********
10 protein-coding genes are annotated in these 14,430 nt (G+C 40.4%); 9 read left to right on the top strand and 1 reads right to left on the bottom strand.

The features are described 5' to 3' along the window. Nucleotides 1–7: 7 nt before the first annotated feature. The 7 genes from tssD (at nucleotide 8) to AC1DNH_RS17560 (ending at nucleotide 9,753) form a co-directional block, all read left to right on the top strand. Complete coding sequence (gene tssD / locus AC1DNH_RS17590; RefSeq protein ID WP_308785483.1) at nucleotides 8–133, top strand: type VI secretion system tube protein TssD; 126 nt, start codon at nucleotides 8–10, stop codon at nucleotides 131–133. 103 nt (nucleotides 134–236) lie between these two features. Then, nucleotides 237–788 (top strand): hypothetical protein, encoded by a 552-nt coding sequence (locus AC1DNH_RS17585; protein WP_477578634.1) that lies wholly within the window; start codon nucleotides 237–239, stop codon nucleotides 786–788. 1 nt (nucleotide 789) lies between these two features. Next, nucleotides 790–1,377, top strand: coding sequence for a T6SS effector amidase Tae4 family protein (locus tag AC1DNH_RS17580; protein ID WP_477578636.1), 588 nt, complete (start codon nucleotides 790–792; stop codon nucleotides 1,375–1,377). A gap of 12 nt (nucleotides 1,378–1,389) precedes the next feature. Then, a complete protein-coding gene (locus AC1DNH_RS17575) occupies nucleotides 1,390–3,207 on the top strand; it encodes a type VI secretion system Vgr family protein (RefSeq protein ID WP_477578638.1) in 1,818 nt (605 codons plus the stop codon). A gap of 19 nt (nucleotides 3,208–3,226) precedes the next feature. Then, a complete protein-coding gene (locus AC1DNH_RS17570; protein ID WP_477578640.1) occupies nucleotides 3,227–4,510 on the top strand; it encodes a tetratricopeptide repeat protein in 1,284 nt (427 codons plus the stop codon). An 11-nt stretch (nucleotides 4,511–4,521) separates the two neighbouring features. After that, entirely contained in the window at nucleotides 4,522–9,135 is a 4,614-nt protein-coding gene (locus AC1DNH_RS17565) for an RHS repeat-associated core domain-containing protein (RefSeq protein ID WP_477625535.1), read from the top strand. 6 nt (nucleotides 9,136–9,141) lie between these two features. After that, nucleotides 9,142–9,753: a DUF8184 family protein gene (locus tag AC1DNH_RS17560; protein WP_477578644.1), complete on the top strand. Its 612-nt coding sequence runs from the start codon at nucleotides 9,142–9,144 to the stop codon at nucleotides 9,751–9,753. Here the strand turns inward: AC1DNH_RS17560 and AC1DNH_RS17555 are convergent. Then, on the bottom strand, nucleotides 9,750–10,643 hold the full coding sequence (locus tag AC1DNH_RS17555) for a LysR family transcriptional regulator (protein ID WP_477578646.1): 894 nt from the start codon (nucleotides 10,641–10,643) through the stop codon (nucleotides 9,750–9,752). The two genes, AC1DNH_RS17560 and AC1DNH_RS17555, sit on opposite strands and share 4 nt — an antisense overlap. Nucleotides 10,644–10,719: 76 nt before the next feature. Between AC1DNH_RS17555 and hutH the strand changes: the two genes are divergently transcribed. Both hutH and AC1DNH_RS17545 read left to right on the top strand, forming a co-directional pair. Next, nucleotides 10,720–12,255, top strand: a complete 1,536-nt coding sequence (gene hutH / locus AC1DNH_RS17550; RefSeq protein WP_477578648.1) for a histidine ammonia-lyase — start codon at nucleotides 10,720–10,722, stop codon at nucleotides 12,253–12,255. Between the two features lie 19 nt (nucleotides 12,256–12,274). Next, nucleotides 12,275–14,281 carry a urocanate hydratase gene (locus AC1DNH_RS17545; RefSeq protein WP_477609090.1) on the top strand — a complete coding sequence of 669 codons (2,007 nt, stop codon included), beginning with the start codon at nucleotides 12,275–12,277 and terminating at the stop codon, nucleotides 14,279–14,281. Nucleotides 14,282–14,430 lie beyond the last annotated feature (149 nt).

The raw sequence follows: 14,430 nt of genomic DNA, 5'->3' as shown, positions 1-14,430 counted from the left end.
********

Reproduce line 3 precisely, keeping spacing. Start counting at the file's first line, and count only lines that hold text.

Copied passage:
The raw sequence follows: 14,430 nt of genomic DNA, 5'->3' as shown, positions 1-14,430 counted from the left end.